If you’ve seen Studio Ghibli’s The Tale of The Princess Kaguya, then this film will seem very familiar.
It is, of course, based on a traditional Japanese story, albeit one not familiar to most Western audiences. The basics are the same as the more recent animated film: a bamboo cutter finds a mysterious baby, and he and his wife raise her as their own child. Only she seems to have strange powers – and, oh, there’s that bit about her suddenly maturing into a young woman overnight…
But what distinguishes this lovely 1987 film is that Toho studios decided to give the story a rather odd science fictional twist. Now the girl is apparently an alien, and her arrival is marked by a Close Encounters-style light show. When the people of the Moon eventually return to take her home, they show up in the compact version of Close Encounters’ mothership, with plenty of lights and loud musical notes.
All of this takes up a lot less of the film’s running time than it sounds, and we also get plenty of period costume drama, a humorous subplot featuring rival suitors, and even a sea dragon!
Truly a strange film, one that neither manages to be SF or a traditional fable. Toho made it at an odd moment in their long history: not long after their return to monster movies with Godzilla 1985 but before they really got moving on their Heisei era Kaiju Eiga movies in 1989. Perhaps they were looking for some new direction to explore. Perhaps they needed to find something for their effects department to do to justify its continued existence. Or perhaps it was merely an eccentric attempt to tap into E. T.‘s success.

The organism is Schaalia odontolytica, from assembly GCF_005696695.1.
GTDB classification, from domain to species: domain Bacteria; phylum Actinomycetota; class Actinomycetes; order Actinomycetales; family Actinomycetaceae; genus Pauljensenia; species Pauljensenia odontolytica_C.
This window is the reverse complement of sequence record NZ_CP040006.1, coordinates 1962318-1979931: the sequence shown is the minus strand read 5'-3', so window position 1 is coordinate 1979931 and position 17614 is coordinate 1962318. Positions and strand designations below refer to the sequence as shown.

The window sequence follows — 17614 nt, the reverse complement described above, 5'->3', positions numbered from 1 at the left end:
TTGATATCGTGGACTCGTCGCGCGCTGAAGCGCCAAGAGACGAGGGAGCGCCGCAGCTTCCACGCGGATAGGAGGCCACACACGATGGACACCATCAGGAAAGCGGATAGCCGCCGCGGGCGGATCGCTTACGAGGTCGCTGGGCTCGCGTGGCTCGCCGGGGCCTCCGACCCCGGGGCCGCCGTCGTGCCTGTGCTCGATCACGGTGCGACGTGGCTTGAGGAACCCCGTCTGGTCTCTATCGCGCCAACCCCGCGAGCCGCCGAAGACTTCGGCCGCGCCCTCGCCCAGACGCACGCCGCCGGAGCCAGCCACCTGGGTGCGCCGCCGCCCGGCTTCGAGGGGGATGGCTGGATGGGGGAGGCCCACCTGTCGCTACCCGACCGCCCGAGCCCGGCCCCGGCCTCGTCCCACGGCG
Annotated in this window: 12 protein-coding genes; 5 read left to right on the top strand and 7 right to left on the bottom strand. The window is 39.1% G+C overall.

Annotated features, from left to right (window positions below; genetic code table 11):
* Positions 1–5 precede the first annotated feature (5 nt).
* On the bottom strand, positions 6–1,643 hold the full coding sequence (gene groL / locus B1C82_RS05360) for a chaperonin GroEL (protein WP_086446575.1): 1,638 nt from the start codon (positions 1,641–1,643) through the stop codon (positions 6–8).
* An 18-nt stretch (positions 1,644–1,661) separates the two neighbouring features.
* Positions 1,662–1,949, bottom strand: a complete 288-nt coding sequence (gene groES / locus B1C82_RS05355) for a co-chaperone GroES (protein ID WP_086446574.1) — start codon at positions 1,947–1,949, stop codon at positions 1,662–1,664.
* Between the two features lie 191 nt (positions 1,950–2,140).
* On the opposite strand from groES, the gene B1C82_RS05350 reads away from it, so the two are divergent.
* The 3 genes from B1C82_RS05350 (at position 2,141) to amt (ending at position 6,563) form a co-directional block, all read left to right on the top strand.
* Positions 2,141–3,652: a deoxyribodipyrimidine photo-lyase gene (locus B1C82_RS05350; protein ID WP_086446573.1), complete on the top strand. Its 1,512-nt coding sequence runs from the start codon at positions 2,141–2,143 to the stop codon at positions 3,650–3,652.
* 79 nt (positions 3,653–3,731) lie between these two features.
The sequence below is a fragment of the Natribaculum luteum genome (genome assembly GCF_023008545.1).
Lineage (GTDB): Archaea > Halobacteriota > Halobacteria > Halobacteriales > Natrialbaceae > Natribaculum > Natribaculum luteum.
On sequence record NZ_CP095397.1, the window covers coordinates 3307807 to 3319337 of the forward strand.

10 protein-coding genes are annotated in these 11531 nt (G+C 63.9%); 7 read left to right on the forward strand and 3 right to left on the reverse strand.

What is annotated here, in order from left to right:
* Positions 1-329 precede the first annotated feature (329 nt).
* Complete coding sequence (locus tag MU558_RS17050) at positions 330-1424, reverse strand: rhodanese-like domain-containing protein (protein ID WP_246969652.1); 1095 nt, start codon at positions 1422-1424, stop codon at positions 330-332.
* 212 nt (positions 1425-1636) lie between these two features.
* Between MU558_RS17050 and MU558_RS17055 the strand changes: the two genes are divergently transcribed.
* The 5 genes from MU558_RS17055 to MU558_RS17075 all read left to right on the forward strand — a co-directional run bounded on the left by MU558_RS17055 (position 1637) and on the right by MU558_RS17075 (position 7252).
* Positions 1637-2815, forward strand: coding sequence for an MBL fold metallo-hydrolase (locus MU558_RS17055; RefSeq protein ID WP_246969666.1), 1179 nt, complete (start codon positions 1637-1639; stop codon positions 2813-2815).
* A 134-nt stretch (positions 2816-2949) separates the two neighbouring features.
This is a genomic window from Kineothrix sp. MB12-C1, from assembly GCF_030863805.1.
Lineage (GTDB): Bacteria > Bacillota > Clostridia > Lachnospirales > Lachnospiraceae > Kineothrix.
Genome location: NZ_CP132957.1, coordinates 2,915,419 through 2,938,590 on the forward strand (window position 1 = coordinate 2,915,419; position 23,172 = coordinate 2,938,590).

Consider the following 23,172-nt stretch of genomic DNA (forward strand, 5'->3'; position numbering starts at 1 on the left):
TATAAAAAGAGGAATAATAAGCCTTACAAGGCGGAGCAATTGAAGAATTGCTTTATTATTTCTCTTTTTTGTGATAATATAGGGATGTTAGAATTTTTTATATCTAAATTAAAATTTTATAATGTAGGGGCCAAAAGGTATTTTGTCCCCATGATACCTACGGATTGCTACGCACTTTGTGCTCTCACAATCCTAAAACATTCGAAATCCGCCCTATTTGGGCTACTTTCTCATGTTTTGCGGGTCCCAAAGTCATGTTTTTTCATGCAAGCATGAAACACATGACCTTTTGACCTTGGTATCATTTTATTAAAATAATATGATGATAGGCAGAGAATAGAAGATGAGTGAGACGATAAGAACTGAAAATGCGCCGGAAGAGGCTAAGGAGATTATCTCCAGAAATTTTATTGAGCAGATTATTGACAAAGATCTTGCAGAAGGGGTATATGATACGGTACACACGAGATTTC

If it weren’t for his voice, the aging Toshiro Mifune would have been almost unrecognizable as the woodcutter, nor does the movie give him much to do. For that matter, their giant rubbery monster gets even less to do than the giant contractual obligation Walrus in Gorath. One wonders if the dragon was there for the same reason as the Walrus – because the American market expected a giant monster in a Toho film. However, it may have been left over from Toho’s failed collaboration with Hammer films, Nessie.
Still, it does give us some fascinating moments – such as the hail of arrows with which the Mikado’s troops greet the Moon ship.
Now there’s something you don’t see everyday, Chauncey…